The UK’s leading organic certification bodies have written a joint letter to Ranil Jayawardena, the new Secretary of State at Defra, urging him to intervene on the progress of the Genetic Technology (Precision Breeding) Bill.
OF&G and the Soil Association believe the Secretary of State has an opportunity to make an intervention on this issue.
“Mr Jayawardena arrives at a critical time,” says Roger Kerr, OF&G’s chief executive. “He wasn’t wrong when he posted on Twitter that ‘there is much to do’ while also emphasising the importance of food security. We’re hopeful that given this stance, he will pause the passage of this Bill and allow for a new Impact Assessment.”
Serious concerns were raised with the Bill’s ‘red rating’ that was issued by the Regulatory Policy Committee which concluded that Defra’s initial Impact Assessment for the new Bill was ‘unfit for purpose’.
A joint letter has been sent to the new Secretary of State from the organic sector across the United Kingdom calling for a pause on the Bill’s progress, to allow for a new Impact Assessment on Genetic Technology as described in the Bill and to ensure the Bill is subsequently amended based on the outcome of that assessment.
UK organic bodies believe that in taking a rational approach now Mr Jayawardena can alleviate concerns and avoid unnecessary shocks to food supply chains.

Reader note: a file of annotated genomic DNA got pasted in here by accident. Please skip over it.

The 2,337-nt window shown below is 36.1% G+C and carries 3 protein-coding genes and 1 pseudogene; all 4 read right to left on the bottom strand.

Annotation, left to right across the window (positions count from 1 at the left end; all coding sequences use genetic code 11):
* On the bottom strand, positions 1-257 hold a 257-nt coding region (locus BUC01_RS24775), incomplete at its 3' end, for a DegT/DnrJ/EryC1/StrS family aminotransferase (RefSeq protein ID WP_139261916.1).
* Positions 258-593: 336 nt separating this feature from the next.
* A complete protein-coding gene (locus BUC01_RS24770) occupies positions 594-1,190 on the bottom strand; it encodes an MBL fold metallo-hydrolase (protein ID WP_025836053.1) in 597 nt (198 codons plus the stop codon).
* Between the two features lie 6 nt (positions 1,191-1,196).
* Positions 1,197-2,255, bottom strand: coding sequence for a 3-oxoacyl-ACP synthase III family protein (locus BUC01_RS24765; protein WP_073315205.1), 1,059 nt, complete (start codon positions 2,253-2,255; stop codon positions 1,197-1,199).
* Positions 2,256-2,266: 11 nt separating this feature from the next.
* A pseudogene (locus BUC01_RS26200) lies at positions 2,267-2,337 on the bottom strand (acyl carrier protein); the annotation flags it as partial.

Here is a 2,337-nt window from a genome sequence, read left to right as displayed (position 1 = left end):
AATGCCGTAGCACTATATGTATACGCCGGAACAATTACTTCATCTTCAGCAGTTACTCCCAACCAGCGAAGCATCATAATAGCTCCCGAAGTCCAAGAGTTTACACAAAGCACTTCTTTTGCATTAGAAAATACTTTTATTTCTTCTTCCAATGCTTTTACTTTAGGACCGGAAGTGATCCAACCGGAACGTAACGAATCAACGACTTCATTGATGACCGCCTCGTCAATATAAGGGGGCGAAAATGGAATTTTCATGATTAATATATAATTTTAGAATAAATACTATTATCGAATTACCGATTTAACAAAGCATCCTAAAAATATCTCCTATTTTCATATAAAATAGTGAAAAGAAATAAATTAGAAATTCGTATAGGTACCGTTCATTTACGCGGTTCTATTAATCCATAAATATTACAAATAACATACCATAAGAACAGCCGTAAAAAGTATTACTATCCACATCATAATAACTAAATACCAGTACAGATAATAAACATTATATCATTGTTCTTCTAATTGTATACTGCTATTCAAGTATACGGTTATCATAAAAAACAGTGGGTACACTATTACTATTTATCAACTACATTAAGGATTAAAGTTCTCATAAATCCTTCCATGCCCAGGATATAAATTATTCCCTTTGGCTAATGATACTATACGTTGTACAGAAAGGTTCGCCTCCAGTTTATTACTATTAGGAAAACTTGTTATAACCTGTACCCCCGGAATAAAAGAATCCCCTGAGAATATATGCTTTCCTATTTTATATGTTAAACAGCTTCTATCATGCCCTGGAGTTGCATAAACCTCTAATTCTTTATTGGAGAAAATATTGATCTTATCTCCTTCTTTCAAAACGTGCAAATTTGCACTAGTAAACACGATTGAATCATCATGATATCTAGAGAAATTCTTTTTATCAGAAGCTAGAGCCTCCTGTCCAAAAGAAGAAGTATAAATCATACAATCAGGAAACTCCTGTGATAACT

Soil Association Group CEO Helen Browning said: “The new Secretary of State has inherited flawed legislation and it is vital that this bill does not proceed in this form. It needs to be thoroughly reviewed with an assessment of the missing evidence and to take account of views expressed in the Defra’s own public consultation that proved the plans are so unpopular.
“Rather than waiting for the promises of such technology to materialise, the minister has a golden opportunity to prioritise a shift to nature-friendly, agroecological farming, including organic. This is the most evidence-based solution for climate, nature and health and can be done right now. If the minister is to proceed with this legislation, he must get to grips with these risks and create a Bill that’s fit for purpose in the eyes of Parliament and the public.”
“It would be very unusual to proceed with new policy without undertaking a more thorough Impact Assessment,” adds Kerr. “Ignoring the ‘red rating’ threatens to undermine government standards in evidence-based decision making and could lead to lower protection for farmers, food businesses and for the public interest.”
“Like all of us, the newly appointed cabinet has expressed their keenness to avoid any severe and unnecessary negative economic shocks in the marketplace. For the organic sector that means working together to protect the viability of all farmers and food businesses,” concludes Kerr.